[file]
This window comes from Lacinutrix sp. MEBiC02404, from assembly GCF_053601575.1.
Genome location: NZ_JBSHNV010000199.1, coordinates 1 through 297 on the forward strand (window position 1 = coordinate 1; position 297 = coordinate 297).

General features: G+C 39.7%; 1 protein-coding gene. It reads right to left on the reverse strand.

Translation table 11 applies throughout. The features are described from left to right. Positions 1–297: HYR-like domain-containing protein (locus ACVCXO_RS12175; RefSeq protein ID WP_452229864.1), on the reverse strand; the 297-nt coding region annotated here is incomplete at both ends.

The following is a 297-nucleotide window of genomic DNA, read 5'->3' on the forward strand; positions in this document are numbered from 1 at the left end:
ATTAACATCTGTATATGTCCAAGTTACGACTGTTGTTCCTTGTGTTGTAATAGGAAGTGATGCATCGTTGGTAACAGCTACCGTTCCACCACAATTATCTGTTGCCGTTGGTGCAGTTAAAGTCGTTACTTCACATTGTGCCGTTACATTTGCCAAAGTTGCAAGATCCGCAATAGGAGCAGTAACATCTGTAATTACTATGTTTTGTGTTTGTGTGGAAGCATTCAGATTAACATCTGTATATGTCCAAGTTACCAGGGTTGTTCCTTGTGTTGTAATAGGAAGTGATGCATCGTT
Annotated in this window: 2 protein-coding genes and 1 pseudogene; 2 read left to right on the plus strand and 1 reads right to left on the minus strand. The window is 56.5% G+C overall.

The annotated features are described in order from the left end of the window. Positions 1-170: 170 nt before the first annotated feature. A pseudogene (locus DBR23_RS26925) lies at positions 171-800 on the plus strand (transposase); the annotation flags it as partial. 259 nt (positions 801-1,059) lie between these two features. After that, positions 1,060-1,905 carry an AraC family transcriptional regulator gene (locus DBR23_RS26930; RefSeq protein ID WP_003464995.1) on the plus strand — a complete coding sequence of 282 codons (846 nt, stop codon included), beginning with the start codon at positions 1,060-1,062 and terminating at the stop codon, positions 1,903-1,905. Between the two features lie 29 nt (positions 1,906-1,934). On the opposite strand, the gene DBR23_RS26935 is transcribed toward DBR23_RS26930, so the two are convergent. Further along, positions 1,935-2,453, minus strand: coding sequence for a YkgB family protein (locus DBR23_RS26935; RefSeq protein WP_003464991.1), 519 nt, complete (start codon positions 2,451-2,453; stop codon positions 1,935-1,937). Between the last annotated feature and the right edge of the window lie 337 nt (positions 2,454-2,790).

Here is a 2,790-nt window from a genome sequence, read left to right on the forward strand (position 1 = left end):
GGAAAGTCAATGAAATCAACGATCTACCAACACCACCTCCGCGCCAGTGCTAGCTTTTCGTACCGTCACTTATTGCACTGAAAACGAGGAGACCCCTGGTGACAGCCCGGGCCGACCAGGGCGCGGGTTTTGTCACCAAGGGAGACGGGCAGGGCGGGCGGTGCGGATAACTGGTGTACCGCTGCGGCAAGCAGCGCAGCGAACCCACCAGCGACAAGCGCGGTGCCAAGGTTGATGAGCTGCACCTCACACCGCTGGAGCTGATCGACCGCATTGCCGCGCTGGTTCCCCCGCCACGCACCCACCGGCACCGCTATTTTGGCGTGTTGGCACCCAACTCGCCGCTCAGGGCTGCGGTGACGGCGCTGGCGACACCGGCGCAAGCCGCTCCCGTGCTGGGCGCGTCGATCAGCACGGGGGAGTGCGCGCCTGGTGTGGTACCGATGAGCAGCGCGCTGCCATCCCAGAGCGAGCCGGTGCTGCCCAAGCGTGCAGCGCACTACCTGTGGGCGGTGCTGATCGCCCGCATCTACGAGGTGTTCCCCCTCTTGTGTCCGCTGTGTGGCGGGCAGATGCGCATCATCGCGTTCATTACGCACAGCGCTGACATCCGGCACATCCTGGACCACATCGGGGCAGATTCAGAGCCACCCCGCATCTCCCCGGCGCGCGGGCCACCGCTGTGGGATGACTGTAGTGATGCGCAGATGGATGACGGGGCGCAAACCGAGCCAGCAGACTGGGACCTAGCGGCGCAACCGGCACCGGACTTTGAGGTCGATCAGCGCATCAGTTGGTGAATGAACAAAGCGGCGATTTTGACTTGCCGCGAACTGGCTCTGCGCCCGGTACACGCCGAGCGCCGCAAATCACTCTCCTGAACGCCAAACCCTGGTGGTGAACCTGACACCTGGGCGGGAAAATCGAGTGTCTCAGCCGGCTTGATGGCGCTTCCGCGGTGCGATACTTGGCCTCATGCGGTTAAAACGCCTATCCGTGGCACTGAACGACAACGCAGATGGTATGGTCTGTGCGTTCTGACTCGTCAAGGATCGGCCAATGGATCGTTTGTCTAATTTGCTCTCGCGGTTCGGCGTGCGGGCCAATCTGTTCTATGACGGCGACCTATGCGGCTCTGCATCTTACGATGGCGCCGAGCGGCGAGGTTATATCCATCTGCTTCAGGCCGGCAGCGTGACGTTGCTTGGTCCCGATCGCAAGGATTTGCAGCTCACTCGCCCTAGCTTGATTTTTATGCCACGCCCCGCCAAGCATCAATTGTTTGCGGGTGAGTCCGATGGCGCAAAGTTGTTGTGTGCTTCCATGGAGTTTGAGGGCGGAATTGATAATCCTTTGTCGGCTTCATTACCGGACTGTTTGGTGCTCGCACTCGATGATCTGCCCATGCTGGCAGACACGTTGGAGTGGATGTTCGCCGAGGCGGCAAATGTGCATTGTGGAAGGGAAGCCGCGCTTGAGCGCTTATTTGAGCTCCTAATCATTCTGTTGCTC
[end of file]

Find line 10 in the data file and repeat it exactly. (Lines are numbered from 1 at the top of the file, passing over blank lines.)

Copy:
GGAAAGTCAATGAAATCAACGATCTACCAACACCACCTCCGCGCCAGTGCTAGCTTTTCGTACCGTCACTTATTGCACTGAAAACGAGGAGACCCCTGGTGACAGCCCGGGCCGACCAGGGCGCGGGTTTTGTCACCAAGGGAGACGGGCAGGGCGGGCGGTGCGGATAACTGGTGTACCGCTGCGGCAAGCAGCGCAGCGAACCCACCAGCGACAAGCGCGGTGCCAAGGTTGATGAGCTGCACCTCACACCGCTGGAGCTGATCGACCGCATTGCCGCGCTGGTTCCCCCGCCACGCACCCACCGGCACCGCTATTTTGGCGTGTTGGCACCCAACTCGCCGCTCAGGGCTGCGGTGACGGCGCTGGCGACACCGGCGCAAGCCGCTCCCGTGCTGGGCGCGTCGATCAGCACGGGGGAGTGCGCGCCTGGTGTGGTACCGATGAGCAGCGCGCTGCCATCCCAGAGCGAGCCGGTGCTGCCCAAGCGTGCAGCGCACTACCTGTGGGCGGTGCTGATCGCCCGCATCTACGAGGTGTTCCCCCTCTTGTGTCCGCTGTGTGGCGGGCAGATGCGCATCATCGCGTTCATTACGCACAGCGCTGACATCCGGCACATCCTGGACCACATCGGGGCAGATTCAGAGCCACCCCGCATCTCCCCGGCGCGCGGGCCACCGCTGTGGGATGACTGTAGTGATGCGCAGATGGATGACGGGGCGCAAACCGAGCCAGCAGACTGGGACCTAGCGGCGCAACCGGCACCGGACTTTGAGGTCGATCAGCGCATCAGTTGGTGAATGAACAAAGCGGCGATTTTGACTTGCCGCGAACTGGCTCTGCGCCCGGTACACGCCGAGCGCCGCAAATCACTCTCCTGAACGCCAAACCCTGGTGGTGAACCTGACACCTGGGCGGGAAAATCGAGTGTCTCAGCCGGCTTGATGGCGCTTCCGCGGTGCGATACTTGGCCTCATGCGGTTAAAACGCCTATCCGTGGCACTGAACGACAACGCAGATGGTATGGTCTGTGCGTTCTGACTCGTCAAGGATCGGCCAATGGATCGTTTGTCTAATTTGCTCTCGCGGTTCGGCGTGCGGGCCAATCTGTTCTATGACGGCGACCTATGCGGCTCTGCATCTTACGATGGCGCCGAGCGGCGAGGTTATATCCATCTGCTTCAGGCCGGCAGCGTGACGTTGCTTGGTCCCGATCGCAAGGATTTGCAGCTCACTCGCCCTAGCTTGATTTTTATGCCACGCCCCGCCAAGCATCAATTGTTTGCGGGTGAGTCCGATGGCGCAAAGTTGTTGTGTGCTTCCATGGAGTTTGAGGGCGGAATTGATAATCCTTTGTCGGCTTCATTACCGGACTGTTTGGTGCTCGCACTCGATGATCTGCCCATGCTGGCAGACACGTTGGAGTGGATGTTCGCCGAGGCGGCAAATGTGCATTGTGGAAGGGAAGCCGCGCTTGAGCGCTTATTTGAGCTCCTAATCATTCTGTTGCTC